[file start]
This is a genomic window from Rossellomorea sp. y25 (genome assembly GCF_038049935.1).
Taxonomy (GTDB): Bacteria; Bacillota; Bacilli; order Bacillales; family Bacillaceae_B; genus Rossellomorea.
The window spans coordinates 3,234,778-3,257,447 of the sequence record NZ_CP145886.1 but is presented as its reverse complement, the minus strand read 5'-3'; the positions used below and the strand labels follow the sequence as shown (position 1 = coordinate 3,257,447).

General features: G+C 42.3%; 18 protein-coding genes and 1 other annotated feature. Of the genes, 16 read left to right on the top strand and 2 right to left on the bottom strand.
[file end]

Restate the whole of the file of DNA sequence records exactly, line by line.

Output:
This is a genomic window from Rossellomorea sp. y25 (genome assembly GCF_038049935.1).
Taxonomy (GTDB): Bacteria; Bacillota; Bacilli; order Bacillales; family Bacillaceae_B; genus Rossellomorea.
The window spans coordinates 3,234,778-3,257,447 of the sequence record NZ_CP145886.1 but is presented as its reverse complement, the minus strand read 5'-3'; the positions used below and the strand labels follow the sequence as shown (position 1 = coordinate 3,257,447).

General features: G+C 42.3%; 18 protein-coding genes and 1 other annotated feature. Of the genes, 16 read left to right on the top strand and 2 right to left on the bottom strand.